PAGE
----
‘Don’t be a grandmother’: HC sets Udta Punjab free with just one cut

The Bombay High Court on Monday allowed the makers of Udta Punjab to release the Anurag Kashyap film HC with just one cut and a revised disclaimer. The HC ordered Udta Punjab makers to remove the scene where Shahid Kapoor is seen urinating on a crowd.
Anurag Kashyap finally managed to get Shahid Kapoor-starrer Udta Punjab cleared without any major cuts.
Anurag Kashyap finally managed to get Shahid Kapoor-starrer Udta Punjab cleared without any major cuts.
Updated on Jun 14, 2016 07:45 AM IST
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Hindustan Times | By, Mumbai

The drug-themed film Udta Punjab will be released with just one cut, the Bombay high court ruled on Monday, asking the censor board to “stop acting like a grandmother” in a case that has sparked a debate on creative freedom.

The ruling overturned a controversial suggestion by the censor board seeking 13 cuts to the movie which it had deemed offensive to people’s sensibilities and a threat to the country’s integrity.

Besides asking the producers to delete a scene which shows the lead character, a drug-addicted rock star played by Shahid Kapoor, urinating in public, the court also ordered modification of a disclaimer by deleting a reference to Pakistan.

Read: We respect court’s verdict on Udta Punjab: Pahlaj Nihalani

Read: Can’t randomly pick words and raise objections, HC tells CBFC

“Do not act like a grandmother. Change as per the times now,” a bench of SC Dharmadhikari and Shalini Phansalkar-Joshi said in its order, which was hailed by the film fraternity as a “landmark judgment”.

“The CBFC (Central Board of Film Certification) cannot stop creative people abruptly as it may discourage them. This will kill creativity. These days filmmakers are brutal, direct and straightforward. One need not treat them harshly just because of this.”

Set against the backdrop of the northern state that goes to the polls early next year, the film has also triggered a political row with the Congress and the Aam Aadmi Party (AAP) accusing Punjab’s ruling BJP-Shiromani Akali Dali (SAD) of influencing the board’s decision.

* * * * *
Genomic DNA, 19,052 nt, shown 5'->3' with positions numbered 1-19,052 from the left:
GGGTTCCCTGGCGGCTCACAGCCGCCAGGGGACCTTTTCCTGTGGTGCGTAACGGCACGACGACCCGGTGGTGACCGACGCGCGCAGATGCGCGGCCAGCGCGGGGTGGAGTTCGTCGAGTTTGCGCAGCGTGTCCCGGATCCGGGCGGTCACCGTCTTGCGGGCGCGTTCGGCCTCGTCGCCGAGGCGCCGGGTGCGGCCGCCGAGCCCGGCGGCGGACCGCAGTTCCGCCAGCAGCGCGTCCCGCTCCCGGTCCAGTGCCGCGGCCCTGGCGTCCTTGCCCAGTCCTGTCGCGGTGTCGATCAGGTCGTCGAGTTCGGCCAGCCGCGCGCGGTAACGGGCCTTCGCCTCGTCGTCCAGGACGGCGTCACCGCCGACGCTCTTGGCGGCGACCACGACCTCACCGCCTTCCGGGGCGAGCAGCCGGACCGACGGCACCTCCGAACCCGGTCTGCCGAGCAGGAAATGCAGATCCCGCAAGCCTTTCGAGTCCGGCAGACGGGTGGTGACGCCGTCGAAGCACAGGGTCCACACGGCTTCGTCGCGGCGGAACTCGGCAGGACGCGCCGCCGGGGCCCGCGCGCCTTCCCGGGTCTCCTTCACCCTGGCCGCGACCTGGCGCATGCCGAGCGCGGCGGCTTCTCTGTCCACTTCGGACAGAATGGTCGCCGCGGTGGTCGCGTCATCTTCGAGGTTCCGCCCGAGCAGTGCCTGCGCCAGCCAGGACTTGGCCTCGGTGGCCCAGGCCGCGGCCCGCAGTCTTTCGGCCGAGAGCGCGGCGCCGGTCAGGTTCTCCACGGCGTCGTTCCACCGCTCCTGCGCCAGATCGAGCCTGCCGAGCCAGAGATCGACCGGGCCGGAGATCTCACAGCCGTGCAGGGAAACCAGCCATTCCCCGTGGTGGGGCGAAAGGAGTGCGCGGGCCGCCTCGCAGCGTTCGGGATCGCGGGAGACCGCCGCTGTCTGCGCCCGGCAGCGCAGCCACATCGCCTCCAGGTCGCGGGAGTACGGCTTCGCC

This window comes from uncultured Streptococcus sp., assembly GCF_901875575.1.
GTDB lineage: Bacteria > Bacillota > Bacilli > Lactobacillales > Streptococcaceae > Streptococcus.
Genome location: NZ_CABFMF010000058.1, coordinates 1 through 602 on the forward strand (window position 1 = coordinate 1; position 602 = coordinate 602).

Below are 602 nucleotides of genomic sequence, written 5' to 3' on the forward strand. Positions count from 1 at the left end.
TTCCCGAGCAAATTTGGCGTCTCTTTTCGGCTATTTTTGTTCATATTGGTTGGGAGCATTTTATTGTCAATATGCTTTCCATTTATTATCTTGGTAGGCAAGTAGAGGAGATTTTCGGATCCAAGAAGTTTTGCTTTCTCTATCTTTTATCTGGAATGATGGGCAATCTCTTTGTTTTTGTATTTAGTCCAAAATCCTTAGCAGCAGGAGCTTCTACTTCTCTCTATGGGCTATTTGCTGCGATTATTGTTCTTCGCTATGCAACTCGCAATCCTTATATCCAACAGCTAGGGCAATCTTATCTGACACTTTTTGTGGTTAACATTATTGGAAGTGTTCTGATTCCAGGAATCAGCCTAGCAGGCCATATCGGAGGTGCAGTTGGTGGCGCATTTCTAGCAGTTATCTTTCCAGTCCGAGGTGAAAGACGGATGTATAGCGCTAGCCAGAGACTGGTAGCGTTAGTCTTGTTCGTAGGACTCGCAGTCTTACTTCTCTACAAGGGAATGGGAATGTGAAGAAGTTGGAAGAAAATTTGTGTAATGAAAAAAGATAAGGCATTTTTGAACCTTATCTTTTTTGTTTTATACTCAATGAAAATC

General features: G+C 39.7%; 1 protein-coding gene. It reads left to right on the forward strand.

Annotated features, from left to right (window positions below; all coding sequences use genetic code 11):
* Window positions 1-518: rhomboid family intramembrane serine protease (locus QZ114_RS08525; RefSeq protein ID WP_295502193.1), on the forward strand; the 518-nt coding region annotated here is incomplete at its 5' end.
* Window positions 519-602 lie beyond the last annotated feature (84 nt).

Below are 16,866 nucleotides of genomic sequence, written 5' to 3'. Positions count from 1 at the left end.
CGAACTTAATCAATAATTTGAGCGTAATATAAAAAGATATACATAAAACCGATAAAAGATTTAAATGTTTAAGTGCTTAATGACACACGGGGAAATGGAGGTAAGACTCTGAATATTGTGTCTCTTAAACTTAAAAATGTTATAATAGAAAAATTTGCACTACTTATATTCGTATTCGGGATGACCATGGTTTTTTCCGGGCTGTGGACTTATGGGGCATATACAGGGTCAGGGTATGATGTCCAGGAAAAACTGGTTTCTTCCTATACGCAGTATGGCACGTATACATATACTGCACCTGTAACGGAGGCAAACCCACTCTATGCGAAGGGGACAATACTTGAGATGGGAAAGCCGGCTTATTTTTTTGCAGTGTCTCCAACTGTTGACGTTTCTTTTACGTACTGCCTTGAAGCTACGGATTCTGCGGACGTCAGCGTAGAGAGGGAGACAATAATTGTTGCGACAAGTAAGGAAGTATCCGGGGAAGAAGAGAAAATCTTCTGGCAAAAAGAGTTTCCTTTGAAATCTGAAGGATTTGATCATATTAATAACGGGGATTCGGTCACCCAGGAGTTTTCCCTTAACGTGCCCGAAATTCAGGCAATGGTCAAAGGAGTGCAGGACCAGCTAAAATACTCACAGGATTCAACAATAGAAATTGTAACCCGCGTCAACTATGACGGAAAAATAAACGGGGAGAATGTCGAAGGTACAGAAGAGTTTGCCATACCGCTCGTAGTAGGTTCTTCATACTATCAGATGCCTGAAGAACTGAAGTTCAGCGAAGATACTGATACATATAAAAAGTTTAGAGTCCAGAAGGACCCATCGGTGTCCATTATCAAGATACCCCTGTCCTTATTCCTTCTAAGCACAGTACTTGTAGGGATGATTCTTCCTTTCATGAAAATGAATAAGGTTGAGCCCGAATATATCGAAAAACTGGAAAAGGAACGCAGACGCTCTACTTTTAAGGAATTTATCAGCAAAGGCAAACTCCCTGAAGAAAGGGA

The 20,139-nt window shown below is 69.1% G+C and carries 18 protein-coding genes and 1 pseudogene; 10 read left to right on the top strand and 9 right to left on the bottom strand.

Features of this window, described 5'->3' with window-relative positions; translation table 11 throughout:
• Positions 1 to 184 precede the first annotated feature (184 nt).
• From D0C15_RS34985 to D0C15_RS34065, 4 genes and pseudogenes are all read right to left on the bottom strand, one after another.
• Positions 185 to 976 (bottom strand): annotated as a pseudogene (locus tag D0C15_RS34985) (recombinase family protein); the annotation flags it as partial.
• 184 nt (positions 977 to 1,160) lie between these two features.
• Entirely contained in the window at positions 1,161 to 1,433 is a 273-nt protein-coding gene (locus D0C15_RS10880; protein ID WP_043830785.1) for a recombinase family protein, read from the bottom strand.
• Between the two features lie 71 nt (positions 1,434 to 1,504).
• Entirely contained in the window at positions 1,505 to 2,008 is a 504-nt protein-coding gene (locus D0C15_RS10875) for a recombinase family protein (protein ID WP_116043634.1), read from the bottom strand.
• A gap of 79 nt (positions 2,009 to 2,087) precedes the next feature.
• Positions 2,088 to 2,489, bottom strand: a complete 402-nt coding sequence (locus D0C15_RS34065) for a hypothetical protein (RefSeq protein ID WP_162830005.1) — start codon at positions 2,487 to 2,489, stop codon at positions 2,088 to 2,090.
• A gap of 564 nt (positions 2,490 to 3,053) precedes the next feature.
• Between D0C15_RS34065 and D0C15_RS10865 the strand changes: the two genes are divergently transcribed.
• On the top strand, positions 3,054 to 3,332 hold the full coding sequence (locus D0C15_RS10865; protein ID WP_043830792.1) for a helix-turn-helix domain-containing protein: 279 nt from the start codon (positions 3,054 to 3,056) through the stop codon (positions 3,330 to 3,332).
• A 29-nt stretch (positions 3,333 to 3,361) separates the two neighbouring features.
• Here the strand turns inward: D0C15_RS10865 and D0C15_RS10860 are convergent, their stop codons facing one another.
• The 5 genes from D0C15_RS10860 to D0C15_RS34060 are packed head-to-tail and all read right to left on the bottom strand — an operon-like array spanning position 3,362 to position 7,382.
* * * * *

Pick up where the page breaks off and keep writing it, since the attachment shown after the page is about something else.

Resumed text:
Read: CBFC offers A certificate to Udta Punjab with 13 cuts

The film is scheduled to be released on June 17.

The court said filmmakers should be allowed to choose the backdrop for movies, ruling that the censor board’s “exercise of power should not violate the constitutional guarantee of freedom of speech and expression”.

It overruled the board’s demand that the words “election, MP, parliament, and party” should be cut and said a scene where a character injects himself with drugs could be shown. References to a dog called “Jackie Chan” were also allowed to remain.

The film’s co-producer Anurag Kashyap, at the centre of the fight against the censor board, hailed the verdict in a tweet.

Read: How censors made Udta Punjab bleed

Watch Shahid Kapoor in a song from Udta Punjab

“Thank you to the honourable Judge, thank you all for the faith and support. Time to get back to work (sic).”

Censor board chairman Pahlaj Nihalini, facing allegations of following the government’s agenda in films, said the CBFC “respects” the court’s verdict but hinted that the ruling could open the floodgates for filmmakers moving courts over its decisions.

“It has never been the CBFC’s endeavour to obstruct a film’s creativity or to be a stumbling block to its release.”

Kashyap had called Nihalani an “oligarch”, while the latter responded by suggesting that the filmmaker had taken money from the AAP to make Udta Punjab to tarnish Punjab’s image.

AAP leader and Delhi chief minister Arvind Kejriwal described the verdict in a tweet as “a tight slap on Modi regime’s intolerance”.

Shortly after the ruling, the the Punjab and Haryana high court ordered a special screening of the film on Tuesday before a panel which will ascertain if it was fit for public. The panel will submit a report to the court on Thursday.

India’s censors have a long history of barring movies and cutting scenes, including those deemed too racy or capable of causing religious offence.

The CBFC last year blocked the release of a toned-down version of the erotic Hollywood film “Fifty Shades of Grey” and deemed two James Bond kissing scenes unsuitable for an Indian audience.

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